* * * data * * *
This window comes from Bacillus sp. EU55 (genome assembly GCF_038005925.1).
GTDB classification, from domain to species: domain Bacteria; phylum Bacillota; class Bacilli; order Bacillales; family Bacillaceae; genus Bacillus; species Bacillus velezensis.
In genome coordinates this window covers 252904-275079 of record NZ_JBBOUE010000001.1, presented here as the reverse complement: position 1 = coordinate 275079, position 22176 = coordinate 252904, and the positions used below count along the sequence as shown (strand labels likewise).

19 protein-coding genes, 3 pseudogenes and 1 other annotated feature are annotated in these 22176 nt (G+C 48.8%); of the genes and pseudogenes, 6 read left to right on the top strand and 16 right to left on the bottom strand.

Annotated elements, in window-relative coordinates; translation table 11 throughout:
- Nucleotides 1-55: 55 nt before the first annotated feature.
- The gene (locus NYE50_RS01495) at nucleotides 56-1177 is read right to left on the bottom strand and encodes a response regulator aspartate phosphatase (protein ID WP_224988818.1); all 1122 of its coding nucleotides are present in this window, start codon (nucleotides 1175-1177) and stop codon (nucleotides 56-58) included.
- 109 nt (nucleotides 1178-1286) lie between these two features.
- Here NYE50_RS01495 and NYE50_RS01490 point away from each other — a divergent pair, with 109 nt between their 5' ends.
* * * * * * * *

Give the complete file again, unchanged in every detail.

This window comes from Bacillus sp. EU55 (genome assembly GCF_038005925.1).
GTDB classification, from domain to species: domain Bacteria; phylum Bacillota; class Bacilli; order Bacillales; family Bacillaceae; genus Bacillus; species Bacillus velezensis.
In genome coordinates this window covers 252904-275079 of record NZ_JBBOUE010000001.1, presented here as the reverse complement: position 1 = coordinate 275079, position 22176 = coordinate 252904, and the positions used below count along the sequence as shown (strand labels likewise).

19 protein-coding genes, 3 pseudogenes and 1 other annotated feature are annotated in these 22176 nt (G+C 48.8%); of the genes and pseudogenes, 6 read left to right on the top strand and 16 right to left on the bottom strand.

Annotated elements, in window-relative coordinates; translation table 11 throughout:
- Nucleotides 1-55: 55 nt before the first annotated feature.
- The gene (locus NYE50_RS01495) at nucleotides 56-1177 is read right to left on the bottom strand and encodes a response regulator aspartate phosphatase (protein ID WP_224988818.1); all 1122 of its coding nucleotides are present in this window, start codon (nucleotides 1175-1177) and stop codon (nucleotides 56-58) included.
- 109 nt (nucleotides 1178-1286) lie between these two features.
- Here NYE50_RS01495 and NYE50_RS01490 point away from each other — a divergent pair, with 109 nt between their 5' ends.